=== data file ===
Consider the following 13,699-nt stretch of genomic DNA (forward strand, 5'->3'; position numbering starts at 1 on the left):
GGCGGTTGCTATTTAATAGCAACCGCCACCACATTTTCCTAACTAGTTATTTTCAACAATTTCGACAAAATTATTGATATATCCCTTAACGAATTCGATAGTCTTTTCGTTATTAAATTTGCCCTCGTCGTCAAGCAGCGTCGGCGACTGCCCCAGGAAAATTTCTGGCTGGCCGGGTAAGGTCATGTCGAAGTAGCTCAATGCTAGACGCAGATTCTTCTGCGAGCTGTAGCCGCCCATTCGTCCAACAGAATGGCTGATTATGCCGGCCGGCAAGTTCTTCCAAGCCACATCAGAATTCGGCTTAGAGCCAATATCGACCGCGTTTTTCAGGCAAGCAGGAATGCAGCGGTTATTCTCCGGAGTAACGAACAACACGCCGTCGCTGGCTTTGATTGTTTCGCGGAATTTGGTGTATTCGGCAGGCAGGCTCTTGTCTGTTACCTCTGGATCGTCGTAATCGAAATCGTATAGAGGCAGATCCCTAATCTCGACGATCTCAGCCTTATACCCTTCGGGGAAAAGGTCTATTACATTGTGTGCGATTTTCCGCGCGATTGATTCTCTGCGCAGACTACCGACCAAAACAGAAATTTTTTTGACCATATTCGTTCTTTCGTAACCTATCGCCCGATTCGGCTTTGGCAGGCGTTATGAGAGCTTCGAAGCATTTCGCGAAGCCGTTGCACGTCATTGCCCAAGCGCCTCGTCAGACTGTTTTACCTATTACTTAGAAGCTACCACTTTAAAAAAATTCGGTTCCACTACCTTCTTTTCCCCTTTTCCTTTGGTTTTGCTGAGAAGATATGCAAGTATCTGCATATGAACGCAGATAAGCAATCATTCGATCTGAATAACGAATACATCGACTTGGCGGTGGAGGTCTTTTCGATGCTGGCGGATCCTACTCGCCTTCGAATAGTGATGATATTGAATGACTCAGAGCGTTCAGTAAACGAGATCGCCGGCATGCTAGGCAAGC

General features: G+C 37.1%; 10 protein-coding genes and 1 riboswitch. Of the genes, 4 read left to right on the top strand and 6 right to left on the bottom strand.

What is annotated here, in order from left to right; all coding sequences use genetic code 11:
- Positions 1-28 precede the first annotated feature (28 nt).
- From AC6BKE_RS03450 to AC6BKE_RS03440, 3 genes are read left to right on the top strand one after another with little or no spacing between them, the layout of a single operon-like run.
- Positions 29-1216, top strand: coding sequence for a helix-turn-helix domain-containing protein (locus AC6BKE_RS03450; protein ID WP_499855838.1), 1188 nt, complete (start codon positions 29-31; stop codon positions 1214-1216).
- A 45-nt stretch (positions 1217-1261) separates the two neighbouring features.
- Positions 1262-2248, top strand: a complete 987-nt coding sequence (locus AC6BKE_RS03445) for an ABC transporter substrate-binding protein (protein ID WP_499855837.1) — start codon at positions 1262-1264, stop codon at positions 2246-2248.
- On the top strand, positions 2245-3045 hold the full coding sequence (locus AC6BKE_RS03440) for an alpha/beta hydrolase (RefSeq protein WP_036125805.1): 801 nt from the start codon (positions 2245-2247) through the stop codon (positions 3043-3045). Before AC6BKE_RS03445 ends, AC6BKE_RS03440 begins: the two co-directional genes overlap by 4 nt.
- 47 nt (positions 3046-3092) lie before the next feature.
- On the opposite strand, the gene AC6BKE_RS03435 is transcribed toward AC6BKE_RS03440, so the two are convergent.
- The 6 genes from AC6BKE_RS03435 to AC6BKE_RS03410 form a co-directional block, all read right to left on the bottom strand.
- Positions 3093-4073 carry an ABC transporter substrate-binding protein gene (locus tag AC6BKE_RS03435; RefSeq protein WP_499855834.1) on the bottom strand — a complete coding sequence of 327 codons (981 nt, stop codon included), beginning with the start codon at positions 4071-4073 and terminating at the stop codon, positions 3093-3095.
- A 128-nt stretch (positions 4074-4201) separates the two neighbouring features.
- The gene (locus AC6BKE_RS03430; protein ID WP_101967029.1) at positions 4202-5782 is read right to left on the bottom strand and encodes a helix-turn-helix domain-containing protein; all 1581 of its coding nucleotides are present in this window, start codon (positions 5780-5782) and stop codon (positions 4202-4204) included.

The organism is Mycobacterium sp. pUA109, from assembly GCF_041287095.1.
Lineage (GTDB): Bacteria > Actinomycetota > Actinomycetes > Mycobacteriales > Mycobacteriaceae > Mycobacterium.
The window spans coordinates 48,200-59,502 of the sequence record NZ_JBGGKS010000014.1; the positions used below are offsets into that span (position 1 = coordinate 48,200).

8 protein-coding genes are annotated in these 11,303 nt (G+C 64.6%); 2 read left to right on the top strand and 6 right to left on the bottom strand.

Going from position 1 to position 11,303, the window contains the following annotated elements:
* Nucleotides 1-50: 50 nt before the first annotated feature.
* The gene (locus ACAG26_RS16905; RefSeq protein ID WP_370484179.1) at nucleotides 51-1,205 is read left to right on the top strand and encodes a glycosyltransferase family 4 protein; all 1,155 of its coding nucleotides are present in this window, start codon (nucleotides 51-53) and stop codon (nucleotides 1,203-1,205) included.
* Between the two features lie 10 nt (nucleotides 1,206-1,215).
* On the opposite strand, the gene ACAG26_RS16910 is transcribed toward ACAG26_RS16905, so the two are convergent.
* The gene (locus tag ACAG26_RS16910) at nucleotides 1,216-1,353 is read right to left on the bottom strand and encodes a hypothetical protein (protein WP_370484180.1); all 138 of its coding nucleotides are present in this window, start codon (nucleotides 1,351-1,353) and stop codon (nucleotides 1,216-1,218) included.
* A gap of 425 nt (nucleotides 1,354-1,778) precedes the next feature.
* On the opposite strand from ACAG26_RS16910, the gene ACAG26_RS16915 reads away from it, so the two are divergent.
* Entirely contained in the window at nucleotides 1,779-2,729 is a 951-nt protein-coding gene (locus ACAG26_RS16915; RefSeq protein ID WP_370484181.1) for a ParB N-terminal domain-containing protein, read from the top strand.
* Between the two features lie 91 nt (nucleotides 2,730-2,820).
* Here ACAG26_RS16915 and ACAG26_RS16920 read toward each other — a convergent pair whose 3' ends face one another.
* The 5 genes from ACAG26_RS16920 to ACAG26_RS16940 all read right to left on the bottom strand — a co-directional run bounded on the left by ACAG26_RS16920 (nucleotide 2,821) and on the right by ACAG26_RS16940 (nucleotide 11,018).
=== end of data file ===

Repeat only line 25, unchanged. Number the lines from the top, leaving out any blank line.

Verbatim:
* On the opposite strand, the gene ACAG26_RS16910 is transcribed toward ACAG26_RS16905, so the two are convergent.